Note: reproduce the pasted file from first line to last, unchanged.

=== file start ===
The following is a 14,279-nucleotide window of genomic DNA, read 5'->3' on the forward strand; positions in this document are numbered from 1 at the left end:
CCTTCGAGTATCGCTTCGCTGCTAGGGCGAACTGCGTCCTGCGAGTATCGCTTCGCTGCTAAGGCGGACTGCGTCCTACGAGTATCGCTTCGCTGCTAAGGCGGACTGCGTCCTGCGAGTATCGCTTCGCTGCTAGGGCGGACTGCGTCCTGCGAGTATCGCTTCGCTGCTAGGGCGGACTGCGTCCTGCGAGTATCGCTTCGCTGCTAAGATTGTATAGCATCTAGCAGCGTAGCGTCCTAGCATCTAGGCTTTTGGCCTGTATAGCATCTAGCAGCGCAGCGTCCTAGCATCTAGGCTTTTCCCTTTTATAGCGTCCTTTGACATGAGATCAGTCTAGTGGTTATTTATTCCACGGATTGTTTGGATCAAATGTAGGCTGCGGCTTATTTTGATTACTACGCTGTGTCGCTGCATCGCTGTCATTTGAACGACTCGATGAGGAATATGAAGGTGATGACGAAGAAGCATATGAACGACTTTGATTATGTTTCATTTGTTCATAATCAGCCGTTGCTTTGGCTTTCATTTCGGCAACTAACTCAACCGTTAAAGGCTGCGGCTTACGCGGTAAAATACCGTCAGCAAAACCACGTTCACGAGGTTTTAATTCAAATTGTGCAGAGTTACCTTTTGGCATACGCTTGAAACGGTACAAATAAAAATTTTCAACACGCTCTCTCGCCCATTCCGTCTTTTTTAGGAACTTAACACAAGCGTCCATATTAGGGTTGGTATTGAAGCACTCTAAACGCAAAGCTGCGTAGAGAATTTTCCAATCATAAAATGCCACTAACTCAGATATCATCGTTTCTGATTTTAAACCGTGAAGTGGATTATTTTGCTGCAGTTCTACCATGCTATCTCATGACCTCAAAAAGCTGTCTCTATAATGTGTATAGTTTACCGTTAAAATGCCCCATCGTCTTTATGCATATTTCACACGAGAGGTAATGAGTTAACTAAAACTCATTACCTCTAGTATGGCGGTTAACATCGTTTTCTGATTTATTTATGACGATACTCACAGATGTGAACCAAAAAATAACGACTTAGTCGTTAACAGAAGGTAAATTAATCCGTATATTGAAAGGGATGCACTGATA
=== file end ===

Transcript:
The following is a 14,279-nucleotide window of genomic DNA, read 5'->3' on the forward strand; positions in this document are numbered from 1 at the left end:
CCTTCGAGTATCGCTTCGCTGCTAGGGCGAACTGCGTCCTGCGAGTATCGCTTCGCTGCTAAGGCGGACTGCGTCCTACGAGTATCGCTTCGCTGCTAAGGCGGACTGCGTCCTGCGAGTATCGCTTCGCTGCTAGGGCGGACTGCGTCCTGCGAGTATCGCTTCGCTGCTAGGGCGGACTGCGTCCTGCGAGTATCGCTTCGCTGCTAAGATTGTATAGCATCTAGCAGCGTAGCGTCCTAGCATCTAGGCTTTTGGCCTGTATAGCATCTAGCAGCGCAGCGTCCTAGCATCTAGGCTTTTCCCTTTTATAGCGTCCTTTGACATGAGATCAGTCTAGTGGTTATTTATTCCACGGATTGTTTGGATCAAATGTAGGCTGCGGCTTATTTTGATTACTACGCTGTGTCGCTGCATCGCTGTCATTTGAACGACTCGATGAGGAATATGAAGGTGATGACGAAGAAGCATATGAACGACTTTGATTATGTTTCATTTGTTCATAATCAGCCGTTGCTTTGGCTTTCATTTCGGCAACTAACTCAACCGTTAAAGGCTGCGGCTTACGCGGTAAAATACCGTCAGCAAAACCACGTTCACGAGGTTTTAATTCAAATTGTGCAGAGTTACCTTTTGGCATACGCTTGAAACGGTACAAATAAAAATTTTCAACACGCTCTCTCGCCCATTCCGTCTTTTTTAGGAACTTAACACAAGCGTCCATATTAGGGTTGGTATTGAAGCACTCTAAACGCAAAGCTGCGTAGAGAATTTTCCAATCATAAAATGCCACTAACTCAGATATCATCGTTTCTGATTTTAAACCGTGAAGTGGATTATTTTGCTGCAGTTCTACCATGCTATCTCATGACCTCAAAAAGCTGTCTCTATAATGTGTATAGTTTACCGTTAAAATGCCCCATCGTCTTTATGCATATTTCACACGAGAGGTAATGAGTTAACTAAAACTCATTACCTCTAGTATGGCGGTTAACATCGTTTTCTGATTTATTTATGACGATACTCACAGATGTGAACCAAAAAATAACGACTTAGTCGTTAACAGAAGGTAAATTAATCCGTATATTGAAAGGGATGCACTGATA